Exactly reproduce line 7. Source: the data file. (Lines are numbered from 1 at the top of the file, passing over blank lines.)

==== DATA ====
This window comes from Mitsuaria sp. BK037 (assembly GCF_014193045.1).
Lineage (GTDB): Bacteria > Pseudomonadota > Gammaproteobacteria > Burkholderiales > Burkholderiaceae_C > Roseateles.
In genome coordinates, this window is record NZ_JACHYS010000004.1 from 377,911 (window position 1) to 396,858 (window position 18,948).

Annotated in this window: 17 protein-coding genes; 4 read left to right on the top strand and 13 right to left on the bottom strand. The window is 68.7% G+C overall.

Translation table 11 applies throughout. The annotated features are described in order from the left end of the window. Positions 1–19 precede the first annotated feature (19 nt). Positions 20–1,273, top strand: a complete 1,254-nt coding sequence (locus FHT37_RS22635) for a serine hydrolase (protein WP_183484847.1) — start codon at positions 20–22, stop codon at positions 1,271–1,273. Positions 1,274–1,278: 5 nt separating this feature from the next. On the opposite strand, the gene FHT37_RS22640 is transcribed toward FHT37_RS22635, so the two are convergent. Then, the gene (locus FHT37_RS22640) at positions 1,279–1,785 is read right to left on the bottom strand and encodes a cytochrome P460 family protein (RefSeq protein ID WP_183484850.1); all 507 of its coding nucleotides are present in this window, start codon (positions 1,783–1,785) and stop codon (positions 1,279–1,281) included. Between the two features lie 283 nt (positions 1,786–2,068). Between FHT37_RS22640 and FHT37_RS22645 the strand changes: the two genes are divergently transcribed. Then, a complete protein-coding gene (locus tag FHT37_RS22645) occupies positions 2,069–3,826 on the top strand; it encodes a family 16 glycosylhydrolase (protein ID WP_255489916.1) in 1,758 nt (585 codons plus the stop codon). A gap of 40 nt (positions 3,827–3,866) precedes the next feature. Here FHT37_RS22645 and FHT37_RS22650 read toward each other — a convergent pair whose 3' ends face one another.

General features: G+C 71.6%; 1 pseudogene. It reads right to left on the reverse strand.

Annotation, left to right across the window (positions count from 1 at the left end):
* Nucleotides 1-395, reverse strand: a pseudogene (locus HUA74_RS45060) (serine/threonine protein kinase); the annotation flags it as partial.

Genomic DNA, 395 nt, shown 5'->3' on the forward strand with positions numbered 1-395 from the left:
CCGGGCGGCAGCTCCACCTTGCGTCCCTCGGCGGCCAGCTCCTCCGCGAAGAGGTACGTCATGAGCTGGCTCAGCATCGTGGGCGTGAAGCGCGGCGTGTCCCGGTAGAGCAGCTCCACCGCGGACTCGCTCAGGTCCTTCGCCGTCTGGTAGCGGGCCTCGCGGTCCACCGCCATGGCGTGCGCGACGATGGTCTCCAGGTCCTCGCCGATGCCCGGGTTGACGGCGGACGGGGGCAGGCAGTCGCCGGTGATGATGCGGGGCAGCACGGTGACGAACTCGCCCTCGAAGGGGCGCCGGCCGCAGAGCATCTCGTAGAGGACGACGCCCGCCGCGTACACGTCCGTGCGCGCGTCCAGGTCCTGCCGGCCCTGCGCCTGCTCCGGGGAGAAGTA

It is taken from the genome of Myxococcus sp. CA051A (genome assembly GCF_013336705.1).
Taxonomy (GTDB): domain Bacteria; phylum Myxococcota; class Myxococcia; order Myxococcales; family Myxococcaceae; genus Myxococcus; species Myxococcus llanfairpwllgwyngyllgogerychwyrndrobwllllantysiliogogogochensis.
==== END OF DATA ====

Annotation, left to right across the window (positions count from 1 at the left end):